Ask for the Moon
Curated by Cai Liyuan 2019
In 2010, with no predetermined system or sequential order, Yi Lian had the idea to begin recording his dreams. Unintentionally, his compulsion to repeat these diaristic accounts persisted for thousands of days. From the moment he transferred his visions into written word, the dreams established independent structures and new meanings. That being said, the textures of the dream landscapes and the spirits of the people of his hometown never disappeared. These elements simply took other forms, re-appear- ing in murmurs or fragments until the end of their first decade.
This period of time encompassing the work is long enough to constitute the principal aspects of Yi Lian’s methodology. His videos combine elements of both confusion and optimism; they are quiet and mysterious, but also full of imagination and hope. Akin to bizarre theatrical displays, many forms appear and dis- appear in the dreamscape. Random trees, animals, people, bod- ies, etc. follow their own set tracks but happen to all intersect in his version of space and time. The viewer adopts the role of the other, as an explorer in his strange world, meandering around with no apparent goal or motive. There is an underlying question
following the active observation of the piece: is the artist within the dreamscape alongside the viewer? Looking in, separated by a wrinkle in time?
An example of his surreal dreamscape format is the sub- ject of his 2011 work Yellow Light District which features a pair of confined feet situated in a desolate mountain range, unable to distinguish any part of their owner’s identity. Contemplation of the body is one of the threads running through Yi Lian’s early work—dreams are things that the body experiences directly. By the year 2012, the artist’s visions and dreams expounded. Did the hot springs and forests of interlocking branches, the mottled and reclusive silhouettes of animals, and the immersion into sensory nothingness in Warmcurrent come from inspirations or flashing images in his memories? In Undercurrent 2012, other dreamworlds were fused into personal visions, extending his subjective experi- ence with the Other. Somewhere between sleeping and waking, it seemed that either the joy of longing for the strange and unknown in his youth, or the unrestrainable quality of shocks to the body, or the anxiety and grief present in his memories of home are what
became the landscapes that he wishes to depict.
In conjunction with advancing technologies, Yi Lian’s recording of dreamlands became faster and more accurate. From his earlier DV method to his later smartphone recordings, he was easily able to reinforce his personal narrative. The aspect of technology became indispensable, but what Yi continued to focus on in his working method was developing the relationship of the Other’s identity that stood in contrast to the artist’s own. Highlighting the visceral effects on the body, he believes that the experience of delight and the experience of pain are purely elemental. Though the images presented may seem absurd or strange, they are what shaped stories into life. Examining devel- opments in his past works, the boy who appeared in Undercurrent 2012 has grown up, his dreamworld has likely changed alongside the changes in his physical body. Parallel spaces constructed in The Walking of Insects and Undercurrent 2016 feature a quiet body, focusing on a little protruding belly, and allowing those small yet powerful arms to reveal the wonders of life in the calmest way. Yi often constructs his work from a third-person perspective, attempting to relate to the viewer–the Other–through the feel- ings and predicaments in living beings beside his own. He also records other people's dreams in addition to his own, knitting them together in a net comprised of individual realities. Although watching a video is different from physically dreaming yourself, the artist believes that all mediums of expression can be thought of as externalized parts of dreams because of their similar char- acteristic of entangled interpretation and experience. The medi- um of video and the medium of dreaming share an undeniable closeness, which is a way to view and understand Yi Lian's work.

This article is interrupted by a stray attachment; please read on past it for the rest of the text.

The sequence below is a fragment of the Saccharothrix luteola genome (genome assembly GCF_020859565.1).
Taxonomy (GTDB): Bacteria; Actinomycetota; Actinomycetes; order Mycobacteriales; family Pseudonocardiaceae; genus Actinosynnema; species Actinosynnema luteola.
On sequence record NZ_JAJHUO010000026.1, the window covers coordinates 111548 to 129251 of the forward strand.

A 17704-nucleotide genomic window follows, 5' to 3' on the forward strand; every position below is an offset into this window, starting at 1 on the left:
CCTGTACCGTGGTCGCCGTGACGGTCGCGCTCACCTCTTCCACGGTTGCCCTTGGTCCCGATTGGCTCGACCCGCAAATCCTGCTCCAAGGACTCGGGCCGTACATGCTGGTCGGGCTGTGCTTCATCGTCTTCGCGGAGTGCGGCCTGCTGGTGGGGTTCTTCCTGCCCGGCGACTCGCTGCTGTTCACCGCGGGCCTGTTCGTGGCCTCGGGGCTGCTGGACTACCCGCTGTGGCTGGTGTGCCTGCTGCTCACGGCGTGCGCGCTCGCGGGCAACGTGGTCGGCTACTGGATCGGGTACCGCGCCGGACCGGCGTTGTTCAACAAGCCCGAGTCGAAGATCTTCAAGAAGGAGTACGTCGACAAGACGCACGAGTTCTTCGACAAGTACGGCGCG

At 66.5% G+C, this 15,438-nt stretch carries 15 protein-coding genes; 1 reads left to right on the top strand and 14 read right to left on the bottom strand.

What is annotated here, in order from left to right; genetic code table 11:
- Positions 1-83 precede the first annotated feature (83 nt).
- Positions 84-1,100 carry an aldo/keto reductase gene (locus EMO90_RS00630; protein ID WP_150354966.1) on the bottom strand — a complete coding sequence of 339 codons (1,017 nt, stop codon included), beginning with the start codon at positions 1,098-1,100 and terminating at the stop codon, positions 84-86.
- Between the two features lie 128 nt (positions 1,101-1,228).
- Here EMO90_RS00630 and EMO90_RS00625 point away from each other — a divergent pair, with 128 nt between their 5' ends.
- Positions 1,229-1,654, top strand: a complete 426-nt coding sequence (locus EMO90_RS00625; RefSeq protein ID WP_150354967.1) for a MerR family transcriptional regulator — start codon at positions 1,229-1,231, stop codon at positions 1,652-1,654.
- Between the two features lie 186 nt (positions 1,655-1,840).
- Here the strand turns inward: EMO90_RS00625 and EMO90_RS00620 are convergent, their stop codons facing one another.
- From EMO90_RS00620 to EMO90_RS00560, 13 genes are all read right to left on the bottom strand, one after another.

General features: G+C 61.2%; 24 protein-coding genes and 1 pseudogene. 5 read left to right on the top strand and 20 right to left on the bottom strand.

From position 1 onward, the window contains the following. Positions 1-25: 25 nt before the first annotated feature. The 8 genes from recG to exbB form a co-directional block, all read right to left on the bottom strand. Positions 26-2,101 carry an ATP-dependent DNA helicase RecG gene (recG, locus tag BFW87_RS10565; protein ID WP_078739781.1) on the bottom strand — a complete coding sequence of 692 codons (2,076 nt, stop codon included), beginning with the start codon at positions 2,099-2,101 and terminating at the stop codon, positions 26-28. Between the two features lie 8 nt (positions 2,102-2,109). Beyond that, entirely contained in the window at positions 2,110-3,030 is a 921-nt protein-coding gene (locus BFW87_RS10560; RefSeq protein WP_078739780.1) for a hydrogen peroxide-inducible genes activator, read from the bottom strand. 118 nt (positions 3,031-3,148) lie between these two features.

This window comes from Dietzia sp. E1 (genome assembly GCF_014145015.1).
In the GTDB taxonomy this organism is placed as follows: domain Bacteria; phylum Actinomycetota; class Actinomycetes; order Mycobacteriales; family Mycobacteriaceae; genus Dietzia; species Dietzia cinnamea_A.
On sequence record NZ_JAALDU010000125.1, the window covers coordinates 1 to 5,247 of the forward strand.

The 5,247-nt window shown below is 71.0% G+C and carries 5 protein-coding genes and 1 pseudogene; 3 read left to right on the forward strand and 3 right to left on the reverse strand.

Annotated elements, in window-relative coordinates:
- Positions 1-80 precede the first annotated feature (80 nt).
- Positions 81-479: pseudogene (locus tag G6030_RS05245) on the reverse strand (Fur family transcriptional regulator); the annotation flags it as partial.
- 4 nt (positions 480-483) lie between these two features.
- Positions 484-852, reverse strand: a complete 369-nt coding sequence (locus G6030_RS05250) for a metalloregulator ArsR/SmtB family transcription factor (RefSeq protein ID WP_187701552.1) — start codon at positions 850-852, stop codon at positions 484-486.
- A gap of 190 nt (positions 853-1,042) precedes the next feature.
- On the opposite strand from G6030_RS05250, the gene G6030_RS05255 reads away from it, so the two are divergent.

After this first decade he turns toward the next unknown journey. As we all look on, we can appreciate those once fresh and lively vestiges that live as one in the flow of images, whose disordered scenes and narratives somehow coordinate with lives of many other people on their own journeys. Dreaming is a phe- nomenon that will neither cease nor discriminate.
The Curse of Time – Home
From the series of A Tale Told by An Idiot
Image installation, Acrylic UV printing
20x11cm，20x15cm two specifications, about 300 pieces
A Tale Told by An Idiot is a collection of photos in Yilian's long-term recording dream video project. The first thing that Yilian gets up every day is to open a self-portrait video of the mobile phone and recall and tell the content of the dream he had done last night. These pictures are all from one frame in each video. The text on the picture is scattered like a "barrage". The text corresponds to the content of everyday dreams. This project has lasted for ten years and has nearly 2,000 videos. The Curse of Time – Home is a collection of the same scenes that occur repeatedly. The scenes of this group are related to the "hometown". In reality, there is no place of childhood in childhood. This dream of returning to the hometown will continue until the dreamer dies.
Exhibition Space View